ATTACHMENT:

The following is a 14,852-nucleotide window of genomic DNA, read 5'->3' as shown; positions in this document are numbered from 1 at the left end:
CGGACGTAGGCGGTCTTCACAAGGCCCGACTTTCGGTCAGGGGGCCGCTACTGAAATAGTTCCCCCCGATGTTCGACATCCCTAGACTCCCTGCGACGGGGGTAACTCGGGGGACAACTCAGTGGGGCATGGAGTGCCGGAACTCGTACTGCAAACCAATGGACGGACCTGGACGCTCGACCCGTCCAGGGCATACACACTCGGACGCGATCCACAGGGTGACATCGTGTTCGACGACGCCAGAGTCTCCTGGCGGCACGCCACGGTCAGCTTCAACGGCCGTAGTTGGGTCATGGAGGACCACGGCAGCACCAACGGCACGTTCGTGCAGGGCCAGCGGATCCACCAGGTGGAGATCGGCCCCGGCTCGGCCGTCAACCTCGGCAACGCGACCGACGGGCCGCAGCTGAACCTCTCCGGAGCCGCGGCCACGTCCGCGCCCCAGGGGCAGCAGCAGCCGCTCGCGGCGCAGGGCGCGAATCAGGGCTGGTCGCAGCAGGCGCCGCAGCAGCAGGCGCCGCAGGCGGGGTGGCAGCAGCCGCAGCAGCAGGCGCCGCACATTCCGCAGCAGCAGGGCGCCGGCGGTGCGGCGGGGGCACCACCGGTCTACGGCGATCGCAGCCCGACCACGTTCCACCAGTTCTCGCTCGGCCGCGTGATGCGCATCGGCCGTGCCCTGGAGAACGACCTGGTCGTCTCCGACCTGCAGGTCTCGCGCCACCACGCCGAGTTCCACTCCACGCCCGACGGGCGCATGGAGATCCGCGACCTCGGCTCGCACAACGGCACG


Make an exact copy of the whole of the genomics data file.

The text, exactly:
The following is a 14,852-nucleotide window of genomic DNA, read 5'->3' as shown; positions in this document are numbered from 1 at the left end:
CGGACGTAGGCGGTCTTCACAAGGCCCGACTTTCGGTCAGGGGGCCGCTACTGAAATAGTTCCCCCCGATGTTCGACATCCCTAGACTCCCTGCGACGGGGGTAACTCGGGGGACAACTCAGTGGGGCATGGAGTGCCGGAACTCGTACTGCAAACCAATGGACGGACCTGGACGCTCGACCCGTCCAGGGCATACACACTCGGACGCGATCCACAGGGTGACATCGTGTTCGACGACGCCAGAGTCTCCTGGCGGCACGCCACGGTCAGCTTCAACGGCCGTAGTTGGGTCATGGAGGACCACGGCAGCACCAACGGCACGTTCGTGCAGGGCCAGCGGATCCACCAGGTGGAGATCGGCCCCGGCTCGGCCGTCAACCTCGGCAACGCGACCGACGGGCCGCAGCTGAACCTCTCCGGAGCCGCGGCCACGTCCGCGCCCCAGGGGCAGCAGCAGCCGCTCGCGGCGCAGGGCGCGAATCAGGGCTGGTCGCAGCAGGCGCCGCAGCAGCAGGCGCCGCAGGCGGGGTGGCAGCAGCCGCAGCAGCAGGCGCCGCACATTCCGCAGCAGCAGGGCGCCGGCGGTGCGGCGGGGGCACCACCGGTCTACGGCGATCGCAGCCCGACCACGTTCCACCAGTTCTCGCTCGGCCGCGTGATGCGCATCGGCCGTGCCCTGGAGAACGACCTGGTCGTCTCCGACCTGCAGGTCTCGCGCCACCACGCCGAGTTCCACTCCACGCCCGACGGGCGCATGGAGATCCGCGACCTCGGCTCGCACAACGGCACG